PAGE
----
There are multiple phone charging stations throughout M&T Bank Stadium.
Bathrooms with two entrances have more stalls.


Use this tailored guide to pick your perfect evening at the theater.



This Seton Hill landmark is one of the oldest historically African-American community theaters in the country, using its intimate stage to shed light on black life.


Baltimore Center Stage

As a dramatic leader in the region, this Mt. Vernon company offers state-of-the-art, professional productions of classic and contemporary works in its newly revamped setting.


Baltimore Rock Opera Society

Lose yourself in the wild world of rock opera, with BROS' performances brimming with musical madness, colorful costumes, massive sets, crazy themes, and overall fun.


Everyman Theatre

Delve deeply into the human experience with the professional actors of this downtown resident company, who perform a unique mix of both iconic and unknown productions.


The Hippodrome

With bright lights and a gilded stage, this historic venue brings Broadway to Baltimore, specializing in musicals old and new—including Hamilton's local premiere in July 2019.



Baltimore’s alternative theater presents fresh stories and diverse adaptations—like a darkly comedic take on Walt Disney and a queer reimagining of Peter Pan—to support up-and-coming artists.

From must-see concerts to renowned radio and rotation-worthy podcasts, the sounds of this city are more than just music to your ears.

Al Fresco Tunes

Want to know the best Baltimore bands to listen to? Find a copy of our first-ever Music Issue from May, or, in the meantime, become a regular at the city’s smattering of outdoor summer concerts, where local acts abound.

WTMD First Thursdays

Summer has officially started when the Canton Waterfront packs with music lovers of all ages for free, family-friendly shows, featuring both local and national bands, on first Thursdays from May to September.


From June through August, the hills near Highlandtown become covered in picnic blankets during beloved free concerts by local acts on rotating Sundays, Tuesdays, and Saturdays.


On Friday nights from May to September, Belvedere Square turns into an informal concert venue with regional bands performing the likes of Brazilian samba and New Orleans funk.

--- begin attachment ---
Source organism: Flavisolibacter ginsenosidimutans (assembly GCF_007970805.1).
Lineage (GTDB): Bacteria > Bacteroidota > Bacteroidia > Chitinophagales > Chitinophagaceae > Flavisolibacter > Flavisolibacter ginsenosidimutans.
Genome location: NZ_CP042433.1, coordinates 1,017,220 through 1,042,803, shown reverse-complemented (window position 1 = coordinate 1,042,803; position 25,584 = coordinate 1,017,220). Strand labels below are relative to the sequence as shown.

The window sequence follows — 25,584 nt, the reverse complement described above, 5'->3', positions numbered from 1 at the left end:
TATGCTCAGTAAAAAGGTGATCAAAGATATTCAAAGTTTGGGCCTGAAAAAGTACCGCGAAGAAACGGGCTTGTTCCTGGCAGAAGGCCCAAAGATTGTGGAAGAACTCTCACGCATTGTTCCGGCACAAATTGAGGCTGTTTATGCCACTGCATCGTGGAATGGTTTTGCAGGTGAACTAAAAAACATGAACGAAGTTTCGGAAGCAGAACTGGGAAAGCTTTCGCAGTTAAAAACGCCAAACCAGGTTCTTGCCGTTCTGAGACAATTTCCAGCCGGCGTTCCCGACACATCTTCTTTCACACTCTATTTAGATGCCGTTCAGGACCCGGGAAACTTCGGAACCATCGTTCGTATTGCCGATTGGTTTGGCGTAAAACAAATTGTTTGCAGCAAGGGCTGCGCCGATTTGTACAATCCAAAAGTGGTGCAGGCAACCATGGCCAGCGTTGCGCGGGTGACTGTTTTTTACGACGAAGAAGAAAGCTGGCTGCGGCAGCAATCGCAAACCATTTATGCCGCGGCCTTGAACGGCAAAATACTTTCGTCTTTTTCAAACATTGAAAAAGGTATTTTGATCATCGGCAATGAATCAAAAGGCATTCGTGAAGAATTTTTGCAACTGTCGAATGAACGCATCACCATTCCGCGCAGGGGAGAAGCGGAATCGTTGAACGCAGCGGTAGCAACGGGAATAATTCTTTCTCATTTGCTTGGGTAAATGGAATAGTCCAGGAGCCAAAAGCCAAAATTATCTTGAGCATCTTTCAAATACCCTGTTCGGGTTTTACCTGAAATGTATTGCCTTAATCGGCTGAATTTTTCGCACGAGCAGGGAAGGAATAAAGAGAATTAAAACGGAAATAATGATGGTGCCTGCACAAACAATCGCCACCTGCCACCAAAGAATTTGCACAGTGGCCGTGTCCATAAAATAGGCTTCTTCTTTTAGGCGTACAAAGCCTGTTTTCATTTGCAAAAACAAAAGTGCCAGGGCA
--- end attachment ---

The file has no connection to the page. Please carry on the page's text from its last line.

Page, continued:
Through the heat of summer, spend your Sunday evenings at Ladew Topiary Gardens, where hometown bands perform the likes of jazz and bluegrass on the Monkton manor’s lawn.


This citywide Concert In The Park series features free events across Baltimore’s green spaces. On June 10, catch guitar prodigy Quinton Randall at Franklin Square Park.


On second Sunday evenings, settle into the tree-lined scenery of this South Baltimore park for live tunes and local food trucks, including the one and only Miss Twist.

an ode to MARIN ALSOP

Baltimore has long embraced female leaders—including our past three mayors and the irreplaceable Senator Barbara Mikulski—so it makes perfect sense that the Baltimore Symphony Orchestra would be the first major U.S. symphony to hire a female conductor. A dynamic presence both on the podium and off, Marin Alsop has made a point to destigmatize classical music and bring it into the 21st century. Her many innovative programs—from OrchKids to Off The Cuff to BSO Pulse—have emphasized inclusivity, accessibility, and, most of all, fun. It’s been 11 years since her historic hiring and, sadly, major female conductors are still in short supply. But Alsop is working to change that with her very own Taki Concordia conducting fellowship for maestras.

All Ears

In 2014, Sarah Koenig brought the podcast into the mainstream with the murder-mystery series Serial, which started in Baltimore. Ever since, the number of podcasts has skyrocketed, and now it seems like just about everyone has one (including us, with our monthly Baltimore Boomerang). We've rounded up some local series to instantly add to your queue.